Business leaders want to give new boost to Canary economy
A chamber of commerce is calling for measures to raise the productivity of the Canarian economy.
The Bulletin of Economic Situation of the first quarter of 2019, prepared by Camara of Santa Cruz with the sponsorship of Caixabank, notes that the regional GDP grew by two per cent in comparison with the same period of 2018.
The stability of most of the sectors contrasts with the cooling of the tourism sector, which is experiencing a slight drop in foreign visitors.
Camara says the data points to a gap between provinces; the labour market deteriorates in the eastern islands, while the western ones continue to create employment.
President Santiago Sesé asks for co-ordination between the administrations and the private sector to improve business competitiveness and attack the structural problems of the islands.
Sr. Sesé noted the “robust growth” of the regional eco-nomy during almost six years of recovery but warned of the need to address some of its problems.
“The first challenge we face is to improve productivity,” he said.
The chamber says mea-sures needed to ensure “a solid, balanced and sustai-nable growth” include actions aimed at increasing the size of Canarian companies and increasing their competiti-veness, accelerating the processes of innovation and digitalisation, betting on the continuous training of human resources, introducing regu-latory changes to stimulate business growth, lowering the high levels of structural unem-ployment and encouraging indefinite hiring.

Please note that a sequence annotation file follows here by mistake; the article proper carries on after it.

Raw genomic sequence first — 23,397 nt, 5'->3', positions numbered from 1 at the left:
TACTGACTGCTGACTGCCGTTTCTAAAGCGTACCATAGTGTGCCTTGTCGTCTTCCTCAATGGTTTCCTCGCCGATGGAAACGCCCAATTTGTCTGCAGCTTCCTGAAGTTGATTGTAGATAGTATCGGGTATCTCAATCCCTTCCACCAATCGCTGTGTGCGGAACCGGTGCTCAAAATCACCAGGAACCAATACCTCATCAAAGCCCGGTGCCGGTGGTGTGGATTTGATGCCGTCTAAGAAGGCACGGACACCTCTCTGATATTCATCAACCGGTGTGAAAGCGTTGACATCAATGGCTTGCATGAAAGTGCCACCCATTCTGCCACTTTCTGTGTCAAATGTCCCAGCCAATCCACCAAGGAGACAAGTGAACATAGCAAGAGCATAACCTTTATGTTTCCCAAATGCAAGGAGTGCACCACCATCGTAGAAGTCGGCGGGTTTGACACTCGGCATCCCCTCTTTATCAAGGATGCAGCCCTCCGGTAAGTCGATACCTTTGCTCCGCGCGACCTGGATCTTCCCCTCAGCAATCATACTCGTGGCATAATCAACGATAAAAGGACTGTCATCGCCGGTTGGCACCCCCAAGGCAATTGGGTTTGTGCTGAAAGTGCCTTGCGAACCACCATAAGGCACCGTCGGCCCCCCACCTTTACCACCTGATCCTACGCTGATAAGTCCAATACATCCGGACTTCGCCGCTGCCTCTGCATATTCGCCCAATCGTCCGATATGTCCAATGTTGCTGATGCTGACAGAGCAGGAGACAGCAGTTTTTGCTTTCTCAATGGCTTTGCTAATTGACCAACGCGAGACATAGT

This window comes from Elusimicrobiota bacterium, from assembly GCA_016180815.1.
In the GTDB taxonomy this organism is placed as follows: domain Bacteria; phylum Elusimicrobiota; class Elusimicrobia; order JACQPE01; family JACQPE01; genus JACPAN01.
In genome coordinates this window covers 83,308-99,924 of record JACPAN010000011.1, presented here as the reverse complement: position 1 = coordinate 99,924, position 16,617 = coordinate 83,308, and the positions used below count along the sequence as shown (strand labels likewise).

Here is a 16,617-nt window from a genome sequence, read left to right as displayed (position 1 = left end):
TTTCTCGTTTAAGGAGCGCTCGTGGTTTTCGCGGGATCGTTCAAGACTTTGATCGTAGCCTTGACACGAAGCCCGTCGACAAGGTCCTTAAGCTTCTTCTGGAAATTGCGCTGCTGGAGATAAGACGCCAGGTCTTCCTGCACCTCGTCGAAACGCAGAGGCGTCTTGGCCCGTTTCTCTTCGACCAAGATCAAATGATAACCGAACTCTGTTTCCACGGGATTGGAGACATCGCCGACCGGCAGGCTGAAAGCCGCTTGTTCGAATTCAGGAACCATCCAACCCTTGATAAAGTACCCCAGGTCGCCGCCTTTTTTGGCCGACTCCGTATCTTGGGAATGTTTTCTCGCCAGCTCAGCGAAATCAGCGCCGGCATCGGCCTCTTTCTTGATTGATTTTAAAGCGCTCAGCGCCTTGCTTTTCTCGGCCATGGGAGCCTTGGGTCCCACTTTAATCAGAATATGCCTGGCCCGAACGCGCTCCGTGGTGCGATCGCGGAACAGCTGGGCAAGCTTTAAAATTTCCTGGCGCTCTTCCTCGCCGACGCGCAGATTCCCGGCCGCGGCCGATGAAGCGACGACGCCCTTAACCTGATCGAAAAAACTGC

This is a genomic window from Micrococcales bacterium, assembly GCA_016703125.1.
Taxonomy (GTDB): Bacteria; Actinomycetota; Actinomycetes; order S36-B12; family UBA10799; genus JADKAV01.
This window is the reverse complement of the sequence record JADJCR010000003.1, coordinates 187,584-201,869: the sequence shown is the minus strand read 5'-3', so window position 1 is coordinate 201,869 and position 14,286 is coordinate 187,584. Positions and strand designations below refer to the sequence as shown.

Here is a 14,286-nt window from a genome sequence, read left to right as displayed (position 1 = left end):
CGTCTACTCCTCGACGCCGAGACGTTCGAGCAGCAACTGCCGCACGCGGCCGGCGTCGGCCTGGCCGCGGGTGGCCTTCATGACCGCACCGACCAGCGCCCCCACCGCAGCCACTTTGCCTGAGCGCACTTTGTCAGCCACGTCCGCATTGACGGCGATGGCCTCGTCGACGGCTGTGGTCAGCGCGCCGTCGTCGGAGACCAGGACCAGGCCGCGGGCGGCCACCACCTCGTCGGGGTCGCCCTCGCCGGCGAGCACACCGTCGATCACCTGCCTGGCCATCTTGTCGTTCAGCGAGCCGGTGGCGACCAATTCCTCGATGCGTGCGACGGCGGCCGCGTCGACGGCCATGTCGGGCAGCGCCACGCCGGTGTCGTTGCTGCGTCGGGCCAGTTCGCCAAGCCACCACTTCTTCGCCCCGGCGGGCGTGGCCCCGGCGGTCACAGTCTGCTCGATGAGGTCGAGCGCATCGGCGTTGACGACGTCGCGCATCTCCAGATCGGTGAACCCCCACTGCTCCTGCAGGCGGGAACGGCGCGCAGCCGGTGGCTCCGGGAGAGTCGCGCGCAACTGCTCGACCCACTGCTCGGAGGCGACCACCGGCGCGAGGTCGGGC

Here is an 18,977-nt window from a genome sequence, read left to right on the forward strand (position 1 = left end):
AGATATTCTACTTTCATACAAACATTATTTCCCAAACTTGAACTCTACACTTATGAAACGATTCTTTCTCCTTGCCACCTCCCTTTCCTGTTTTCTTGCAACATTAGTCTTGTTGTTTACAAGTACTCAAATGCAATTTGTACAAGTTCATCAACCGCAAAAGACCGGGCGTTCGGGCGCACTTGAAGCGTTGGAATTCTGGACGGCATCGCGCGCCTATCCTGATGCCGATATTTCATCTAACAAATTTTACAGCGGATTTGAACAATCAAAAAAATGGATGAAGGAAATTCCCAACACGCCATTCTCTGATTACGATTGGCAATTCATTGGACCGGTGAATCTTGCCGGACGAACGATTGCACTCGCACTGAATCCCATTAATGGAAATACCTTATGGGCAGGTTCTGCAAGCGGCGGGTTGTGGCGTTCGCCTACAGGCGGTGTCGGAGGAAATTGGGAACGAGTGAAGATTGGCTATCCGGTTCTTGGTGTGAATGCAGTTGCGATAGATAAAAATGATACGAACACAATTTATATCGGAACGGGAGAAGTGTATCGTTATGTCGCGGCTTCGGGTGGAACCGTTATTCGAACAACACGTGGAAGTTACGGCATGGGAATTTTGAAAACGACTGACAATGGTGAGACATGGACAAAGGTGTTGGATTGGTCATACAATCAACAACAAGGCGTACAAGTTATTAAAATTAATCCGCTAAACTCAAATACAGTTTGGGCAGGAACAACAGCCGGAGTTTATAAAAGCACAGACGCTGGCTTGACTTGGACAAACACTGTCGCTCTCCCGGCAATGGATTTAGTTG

In this quarter, the beha-viour of the labour market has been worse than expected. Unemployment rose by 4.2% in the archipelago between January and March compared to the close of 2018. This means that 2019 has started with 237,000 people unem-ployed, 4.1% more compared to the same period of 2018 (9,300 more people than a year ago), according to the data from the Active Population Survey.
The business sector had already warned of a possible fall in employment in the islands as a result of the slowdown in the global eco-nomy.
Their forecasts have been corroborated also in the decline that has occurred in the number of employed between January and March, with a fall of 20,900. Despite this, the Canary Islands registered 892,500 employees, one of the highest figures in history.
This trend is not exclusive to the archipelago. It is manifested throughout the country, but it is more intense in the islands, where the unemployment rate has increased by 1% to reach 21% of the active population again, while in the whole of Spain it has been located in the region of 14.7%.
In addition, the gap between provinces is evident in this Bulletin. Las Palmas has begun to feel the fall of tourism and registered 23% unemployment compared to 19% in Santa Cruz de Tenerife. Likewise, the number of employed persons has been reduced by 5.2% in the eastern province, that is, there are 24,400 employees.